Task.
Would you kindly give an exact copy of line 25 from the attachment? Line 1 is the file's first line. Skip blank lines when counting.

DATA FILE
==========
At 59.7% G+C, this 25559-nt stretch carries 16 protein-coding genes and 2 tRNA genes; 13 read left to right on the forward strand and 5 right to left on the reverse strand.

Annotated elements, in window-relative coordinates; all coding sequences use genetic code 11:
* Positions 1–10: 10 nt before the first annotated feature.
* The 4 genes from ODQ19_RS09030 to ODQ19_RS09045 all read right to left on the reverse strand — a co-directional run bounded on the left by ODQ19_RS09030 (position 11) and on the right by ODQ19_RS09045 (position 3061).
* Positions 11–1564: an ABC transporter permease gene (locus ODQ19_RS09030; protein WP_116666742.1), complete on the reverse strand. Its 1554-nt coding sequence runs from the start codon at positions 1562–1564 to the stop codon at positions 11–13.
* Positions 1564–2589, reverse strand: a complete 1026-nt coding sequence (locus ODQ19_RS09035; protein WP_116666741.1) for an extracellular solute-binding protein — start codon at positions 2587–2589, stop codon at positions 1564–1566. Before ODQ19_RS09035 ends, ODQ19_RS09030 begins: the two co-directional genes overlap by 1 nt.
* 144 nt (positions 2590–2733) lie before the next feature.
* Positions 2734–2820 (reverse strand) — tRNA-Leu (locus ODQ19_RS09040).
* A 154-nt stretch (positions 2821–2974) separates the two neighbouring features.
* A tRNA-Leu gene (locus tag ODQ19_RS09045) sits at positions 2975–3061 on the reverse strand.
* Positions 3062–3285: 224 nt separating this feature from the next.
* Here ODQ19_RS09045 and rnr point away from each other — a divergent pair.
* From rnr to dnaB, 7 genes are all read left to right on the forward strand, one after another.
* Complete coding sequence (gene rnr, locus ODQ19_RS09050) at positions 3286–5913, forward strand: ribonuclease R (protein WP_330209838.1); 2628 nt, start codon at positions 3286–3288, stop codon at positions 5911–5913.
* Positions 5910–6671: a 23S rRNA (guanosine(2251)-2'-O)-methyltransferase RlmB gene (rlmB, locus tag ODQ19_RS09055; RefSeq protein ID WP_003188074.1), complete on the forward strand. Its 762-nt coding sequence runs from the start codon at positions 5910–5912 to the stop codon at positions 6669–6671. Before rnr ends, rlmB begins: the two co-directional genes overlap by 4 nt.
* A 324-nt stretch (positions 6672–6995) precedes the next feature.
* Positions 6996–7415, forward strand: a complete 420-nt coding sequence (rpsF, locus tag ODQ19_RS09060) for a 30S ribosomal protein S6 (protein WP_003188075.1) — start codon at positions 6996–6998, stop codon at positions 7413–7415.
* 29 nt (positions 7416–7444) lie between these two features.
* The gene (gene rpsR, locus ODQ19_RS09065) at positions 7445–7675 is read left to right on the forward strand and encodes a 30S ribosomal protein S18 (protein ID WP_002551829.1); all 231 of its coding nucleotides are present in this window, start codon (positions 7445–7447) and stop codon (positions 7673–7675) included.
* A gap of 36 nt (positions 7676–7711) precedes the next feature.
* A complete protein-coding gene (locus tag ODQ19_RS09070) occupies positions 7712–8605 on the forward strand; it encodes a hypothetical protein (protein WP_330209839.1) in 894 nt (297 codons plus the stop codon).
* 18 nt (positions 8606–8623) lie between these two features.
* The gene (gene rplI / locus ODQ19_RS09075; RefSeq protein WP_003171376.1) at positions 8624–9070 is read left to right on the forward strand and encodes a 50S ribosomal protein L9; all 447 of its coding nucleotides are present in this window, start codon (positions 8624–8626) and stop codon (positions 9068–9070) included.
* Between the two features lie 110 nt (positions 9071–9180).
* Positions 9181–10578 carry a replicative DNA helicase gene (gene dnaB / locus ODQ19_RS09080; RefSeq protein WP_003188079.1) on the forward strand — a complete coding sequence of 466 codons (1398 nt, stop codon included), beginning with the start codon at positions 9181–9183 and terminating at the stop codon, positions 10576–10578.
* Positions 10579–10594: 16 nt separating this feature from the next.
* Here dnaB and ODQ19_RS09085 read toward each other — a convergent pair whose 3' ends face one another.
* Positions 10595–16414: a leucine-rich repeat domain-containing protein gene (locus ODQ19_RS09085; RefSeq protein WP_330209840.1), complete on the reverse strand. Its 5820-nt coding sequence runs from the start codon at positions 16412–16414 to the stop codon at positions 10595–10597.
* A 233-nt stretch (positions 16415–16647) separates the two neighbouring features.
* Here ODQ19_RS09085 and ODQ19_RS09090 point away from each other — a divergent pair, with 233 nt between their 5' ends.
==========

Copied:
* Positions 9181–10578 carry a replicative DNA helicase gene (gene dnaB / locus ODQ19_RS09080; RefSeq protein WP_003188079.1) on the forward strand — a complete coding sequence of 466 codons (1398 nt, stop codon included), beginning with the start codon at positions 9181–9183 and terminating at the stop codon, positions 10576–10578.